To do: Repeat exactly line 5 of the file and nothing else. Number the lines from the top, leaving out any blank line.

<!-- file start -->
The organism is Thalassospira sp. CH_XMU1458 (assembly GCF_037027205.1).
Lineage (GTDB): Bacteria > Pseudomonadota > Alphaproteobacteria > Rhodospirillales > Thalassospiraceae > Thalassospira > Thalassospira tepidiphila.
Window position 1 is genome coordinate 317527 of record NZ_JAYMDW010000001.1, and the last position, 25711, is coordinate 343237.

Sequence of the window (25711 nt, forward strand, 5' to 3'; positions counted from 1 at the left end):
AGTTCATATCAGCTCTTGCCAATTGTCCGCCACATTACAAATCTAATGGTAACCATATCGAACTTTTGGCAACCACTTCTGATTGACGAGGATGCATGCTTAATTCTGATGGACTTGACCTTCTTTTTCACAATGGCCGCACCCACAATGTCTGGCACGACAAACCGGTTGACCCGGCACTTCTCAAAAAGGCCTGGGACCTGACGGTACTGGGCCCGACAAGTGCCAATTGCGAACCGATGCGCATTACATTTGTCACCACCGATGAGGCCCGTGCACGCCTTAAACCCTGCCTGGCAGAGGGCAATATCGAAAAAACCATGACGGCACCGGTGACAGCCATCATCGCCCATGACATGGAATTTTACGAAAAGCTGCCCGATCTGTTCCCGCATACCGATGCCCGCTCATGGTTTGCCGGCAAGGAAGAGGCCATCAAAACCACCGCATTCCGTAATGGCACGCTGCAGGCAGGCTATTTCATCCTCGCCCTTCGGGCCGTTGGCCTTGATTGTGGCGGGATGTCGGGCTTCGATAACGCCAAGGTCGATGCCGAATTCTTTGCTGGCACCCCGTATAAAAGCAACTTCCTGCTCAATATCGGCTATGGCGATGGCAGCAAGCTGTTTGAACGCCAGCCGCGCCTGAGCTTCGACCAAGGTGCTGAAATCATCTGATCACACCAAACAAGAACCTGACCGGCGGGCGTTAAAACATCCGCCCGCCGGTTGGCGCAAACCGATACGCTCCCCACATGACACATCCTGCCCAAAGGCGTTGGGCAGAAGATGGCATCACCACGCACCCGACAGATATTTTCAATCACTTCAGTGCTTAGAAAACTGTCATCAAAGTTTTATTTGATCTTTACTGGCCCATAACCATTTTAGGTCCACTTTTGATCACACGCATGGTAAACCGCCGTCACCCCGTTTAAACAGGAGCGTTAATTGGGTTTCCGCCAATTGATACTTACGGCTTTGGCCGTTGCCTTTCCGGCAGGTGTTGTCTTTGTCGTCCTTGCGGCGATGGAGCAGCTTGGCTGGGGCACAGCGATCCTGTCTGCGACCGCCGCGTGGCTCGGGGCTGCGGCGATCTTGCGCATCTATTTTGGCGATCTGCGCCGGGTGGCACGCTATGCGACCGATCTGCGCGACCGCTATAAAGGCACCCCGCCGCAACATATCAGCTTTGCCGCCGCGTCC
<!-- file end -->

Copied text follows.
AGTTCATATCAGCTCTTGCCAATTGTCCGCCACATTACAAATCTAATGGTAACCATATCGAACTTTTGGCAACCACTTCTGATTGACGAGGATGCATGCTTAATTCTGATGGACTTGACCTTCTTTTTCACAATGGCCGCACCCACAATGTCTGGCACGACAAACCGGTTGACCCGGCACTTCTCAAAAAGGCCTGGGACCTGACGGTACTGGGCCCGACAAGTGCCAATTGCGAACCGATGCGCATTACATTTGTCACCACCGATGAGGCCCGTGCACGCCTTAAACCCTGCCTGGCAGAGGGCAATATCGAAAAAACCATGACGGCACCGGTGACAGCCATCATCGCCCATGACATGGAATTTTACGAAAAGCTGCCCGATCTGTTCCCGCATACCGATGCCCGCTCATGGTTTGCCGGCAAGGAAGAGGCCATCAAAACCACCGCATTCCGTAATGGCACGCTGCAGGCAGGCTATTTCATCCTCGCCCTTCGGGCCGTTGGCCTTGATTGTGGCGGGATGTCGGGCTTCGATAACGCCAAGGTCGATGCCGAATTCTTTGCTGGCACCCCGTATAAAAGCAACTTCCTGCTCAATATCGGCTATGGCGATGGCAGCAAGCTGTTTGAACGCCAGCCGCGCCTGAGCTTCGACCAAGGTGCTGAAATCATCTGATCACACCAAACAAGAACCTGACCGGCGGGCGTTAAAACATCCGCCCGCCGGTTGGCGCAAACCGATACGCTCCCCACATGACACATCCTGCCCAAAGGCGTTGGGCAGAAGATGGCATCACCACGCACCCGACAGATATTTTCAATCACTTCAGTGCTTAGAAAACTGTCATCAAAGTTTTATTTGATCTTTACTGGCCCATAACCATTTTAGGTCCACTTTTGATCACACGCATGGTAAACCGCCGTCACCCCGTTTAAACAGGAGCGTTAATTGGGTTTCCGCCAATTGATACTTACGGCTTTGGCCGTTGCCTTTCCGGCAGGTGTTGTCTTTGTCGTCCTTGCGGCGATGGAGCAGCTTGGCTGGGGCACAGCGATCCTGTCTGCGACCGCCGCGTGGCTCGGGGCTGCGGCGATCTTGCGCATCTATTTTGGCGATCTGCGCCGGGTGGCACGCTATGCGACCGATCTGCGCGACCGCTATAAAGGCACCCCGCCGCAACATATCAGCTTTGCCGCCGCGTCC